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About the Rebel Machine Concept

Rebel Machine Prototypes

As the photo above shows clearly, work on the Rebel Machine concept was well underway when this shot was taken on June 27th, 1967 using the 1969 version of the Series 10 body style. It was strictly intended as a performance centred design with no attempt to marry it to the 1969 SC/Rambler with it's eye catching Hurst inspired Red, White and Blue paint and graphics scheme. That success was still in the future.

There was talk of using the Marlin as the performance car body style for 1970. But by then it was clear that the fast back had run it's course for all makes with the exception of the Mustang. But the concept was popular and artwork was created that eventually migrated all the way to the colourful envelope used for the Press Kit that announced the new Rebel Machines.

There was thought given to making the new Hornet body style the next AMC performance car - low weight and a 390 motor would have made the car a winner at the drag strips. But that concept lost out to the new Rebel body style because the objective was to entice new customers into AMC showrooms with the flamboyant paint schemes then switch them over to the non-performance, regular line Rebels. That's where the money was, not in a high performance vehicle that would be costly to their warranty program.

AMC did not want to sell a lot of Rebel Machines. As a product, the car was not well liked at any level in the corporation. It was a marketing tool to them and  that's all it was. It received almost no marketing dollars. A single page ad and a double page spread, a salesman's training video, some brochures followed by a press kit was about the extent of it. There was no money for a racing program beyond the product launch at the Dallas International Motor Speedway on October 25, 1969 and some performance magazine drag strip testing by CARS Magazine and others. Many years later a video of the car at an airport turned up that was never used for marketing.


The Machine was a Joke that went REAL

The Rebel Machine is the only car ever designed and intended as a spoof against the entire domestic automotive industry. That spoof is what prompted the cartoon of BC on a gear doing a burnout - raw power from practically nothing which was where AMC was financially as the only major independent car company left in the western hemisphere.

The cartoon was stuck on the car for the product launch but was not on showroom models. If you wanted one it you had to mail AMC 25 cents to get it.

On April 1st, 1964 AMC told th rest of the automotive industry that it wasn't interested in building cars for the performance market; the only race they were interested in was the human race. AMC became the butt of many automotive industry insider jokes for that public comment.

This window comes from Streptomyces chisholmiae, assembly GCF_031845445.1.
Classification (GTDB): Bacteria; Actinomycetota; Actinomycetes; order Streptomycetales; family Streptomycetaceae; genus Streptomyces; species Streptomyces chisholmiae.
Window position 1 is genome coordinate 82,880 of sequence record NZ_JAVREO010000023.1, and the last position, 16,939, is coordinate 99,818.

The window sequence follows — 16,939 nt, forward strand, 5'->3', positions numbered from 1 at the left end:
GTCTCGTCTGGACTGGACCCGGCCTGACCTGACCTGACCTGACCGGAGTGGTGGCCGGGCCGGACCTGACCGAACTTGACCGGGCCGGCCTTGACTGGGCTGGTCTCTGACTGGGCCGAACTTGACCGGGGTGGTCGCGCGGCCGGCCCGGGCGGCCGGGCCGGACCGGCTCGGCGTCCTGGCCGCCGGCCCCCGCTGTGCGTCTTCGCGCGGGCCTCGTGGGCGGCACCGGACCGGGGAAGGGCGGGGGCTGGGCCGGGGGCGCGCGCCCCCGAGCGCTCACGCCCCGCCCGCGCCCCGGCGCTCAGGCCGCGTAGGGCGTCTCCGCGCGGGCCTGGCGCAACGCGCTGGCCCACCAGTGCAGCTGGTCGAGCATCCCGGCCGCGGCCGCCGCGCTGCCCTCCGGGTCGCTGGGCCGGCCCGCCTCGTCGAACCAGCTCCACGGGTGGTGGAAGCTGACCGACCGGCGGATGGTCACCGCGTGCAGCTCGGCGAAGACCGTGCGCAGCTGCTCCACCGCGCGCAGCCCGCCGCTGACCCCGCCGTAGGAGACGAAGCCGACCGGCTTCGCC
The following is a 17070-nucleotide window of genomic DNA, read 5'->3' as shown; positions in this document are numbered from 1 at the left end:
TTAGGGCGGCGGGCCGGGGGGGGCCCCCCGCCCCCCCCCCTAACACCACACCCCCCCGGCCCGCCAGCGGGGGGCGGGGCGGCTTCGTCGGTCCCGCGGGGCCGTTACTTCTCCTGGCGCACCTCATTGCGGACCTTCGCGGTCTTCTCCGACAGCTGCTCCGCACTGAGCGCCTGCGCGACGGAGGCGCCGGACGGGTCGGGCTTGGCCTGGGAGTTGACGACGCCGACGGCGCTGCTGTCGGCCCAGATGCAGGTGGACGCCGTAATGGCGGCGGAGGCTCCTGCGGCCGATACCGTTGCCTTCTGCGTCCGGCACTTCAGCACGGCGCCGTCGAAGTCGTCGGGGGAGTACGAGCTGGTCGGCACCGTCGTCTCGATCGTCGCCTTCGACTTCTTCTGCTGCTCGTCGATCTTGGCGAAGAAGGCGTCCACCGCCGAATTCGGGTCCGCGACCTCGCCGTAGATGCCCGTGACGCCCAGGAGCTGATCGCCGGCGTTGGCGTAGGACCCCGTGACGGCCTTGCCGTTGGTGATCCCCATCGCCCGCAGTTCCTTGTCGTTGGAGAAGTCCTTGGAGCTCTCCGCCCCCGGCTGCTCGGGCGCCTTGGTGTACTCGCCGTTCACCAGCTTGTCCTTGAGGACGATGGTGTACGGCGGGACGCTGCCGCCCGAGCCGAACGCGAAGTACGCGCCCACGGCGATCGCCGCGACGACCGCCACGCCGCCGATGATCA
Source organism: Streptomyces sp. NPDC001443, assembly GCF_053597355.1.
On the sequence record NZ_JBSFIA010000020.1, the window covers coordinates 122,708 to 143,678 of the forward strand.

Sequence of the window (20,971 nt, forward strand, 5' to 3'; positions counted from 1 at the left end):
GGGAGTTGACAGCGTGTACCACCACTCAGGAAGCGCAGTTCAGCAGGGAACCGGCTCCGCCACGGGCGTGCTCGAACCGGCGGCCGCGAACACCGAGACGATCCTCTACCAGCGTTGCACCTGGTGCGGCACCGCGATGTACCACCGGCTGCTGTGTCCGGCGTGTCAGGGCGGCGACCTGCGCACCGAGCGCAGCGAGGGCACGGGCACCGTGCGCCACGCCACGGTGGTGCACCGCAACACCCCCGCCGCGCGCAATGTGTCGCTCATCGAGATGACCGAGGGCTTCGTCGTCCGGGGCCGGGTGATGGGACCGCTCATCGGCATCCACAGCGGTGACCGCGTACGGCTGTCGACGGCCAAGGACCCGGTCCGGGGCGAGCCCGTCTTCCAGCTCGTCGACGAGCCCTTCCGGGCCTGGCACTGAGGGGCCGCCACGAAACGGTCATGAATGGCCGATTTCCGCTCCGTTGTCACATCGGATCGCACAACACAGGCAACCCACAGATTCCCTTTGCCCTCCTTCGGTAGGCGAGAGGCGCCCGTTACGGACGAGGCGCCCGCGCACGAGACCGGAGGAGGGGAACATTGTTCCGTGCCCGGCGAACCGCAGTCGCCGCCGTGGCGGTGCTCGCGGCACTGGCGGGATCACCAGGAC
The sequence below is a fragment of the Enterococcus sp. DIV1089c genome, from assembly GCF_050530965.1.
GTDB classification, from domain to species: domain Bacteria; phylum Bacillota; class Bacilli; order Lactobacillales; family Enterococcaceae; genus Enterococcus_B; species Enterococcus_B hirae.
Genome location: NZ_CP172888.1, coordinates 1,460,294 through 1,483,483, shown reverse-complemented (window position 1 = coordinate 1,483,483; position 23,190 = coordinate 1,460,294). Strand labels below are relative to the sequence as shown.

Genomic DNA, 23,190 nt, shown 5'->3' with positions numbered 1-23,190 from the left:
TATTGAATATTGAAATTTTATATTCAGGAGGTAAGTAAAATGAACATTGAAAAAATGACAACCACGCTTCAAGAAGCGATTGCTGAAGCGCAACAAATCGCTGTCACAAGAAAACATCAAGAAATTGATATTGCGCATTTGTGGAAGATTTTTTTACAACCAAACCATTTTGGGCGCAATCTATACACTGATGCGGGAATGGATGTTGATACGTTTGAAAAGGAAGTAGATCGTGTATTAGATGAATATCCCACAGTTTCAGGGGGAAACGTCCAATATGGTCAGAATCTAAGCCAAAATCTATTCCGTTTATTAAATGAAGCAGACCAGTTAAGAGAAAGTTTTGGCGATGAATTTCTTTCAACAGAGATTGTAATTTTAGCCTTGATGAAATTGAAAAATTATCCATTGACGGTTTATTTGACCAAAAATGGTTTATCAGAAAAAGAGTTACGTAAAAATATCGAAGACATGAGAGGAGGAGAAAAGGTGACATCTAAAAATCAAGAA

In 1969 AMC got that one back with the Rambler SC/Rambler that blew the doors off practically everything at the drag strips. In 1970, they did it again with the Rebel Machine when optioned out with dealer installed Group 19 performance options that boosted the Rebel Machine's horsepower to 472 and its drag strip E.T.s to 12.73.


The First Edition of the Stripe Kit

The stripe kit was first seen by the public and most AMC executives wearing the BC on a Gear logo on each fender near the door. The image was printed on paper and was intended to be an integral part of the spoof. But the executives thought was a bit much and went with THE MACHINE logo instead. Even so, the cartoon is an accepted stock item on a Machine since the car was launched at Dallas wearing the BC Burnout. Another difference between the first stripe kit and the finalized concept was that the 1/4" wide key-line stripes on the prototype Machine were black rather than silver. The change was made because the silver softens the line between the blue and white body colours. If a silver line is a bit crooked, it doesn't show. If a black line is crooked it matters.


What no one but AMC's executives knew at the time was that there was no money to support a real advertising program.

These hand made yardstick signs really the most AMC could afford at the time.

So there was no money for a race program or a promotional campaign beyond the two magazine spreads - a one page and a two page spread that appeared in performance car magazines.

1970 Rebel “Machine The name says it. This limited production Machine was designed to be tough ’n’ on anybody who tried to do a number on it.

This black and white promo shot appeared in magazine articles and was most people's introduction to the Rebel Machine.

A video was made of a Machine being driven on an active airport runway but that was never released. It was finally posted to Youtube long after most of its target market was dead and gone.



AMC carried the performance joke right through to name of the car - THE MACHINE. In the sixties and seventies, a very powerful performance car was commonly  called a MACHINE. AMC scooped the moniker stuck it on the Rebel Machine and thumbed its nose at the other automakers. They literally stole the jargon right out of the mouths of all those AMC detractors.

Without some Group 19 help, THE MACHINE wasn't that much of a MACHINE. Using insurance industry calculations, THE MACHINE only qualified as a performance car (and higher premiums) by one horsepower. With the proper Group 19 options, THE MACHINE really was THE MACHINE and in an AMC dealer's shop with mostly bolt on options Rebel Machine posted the fastest quarter mile times of any cars tested by the magazines in the muscle car era.


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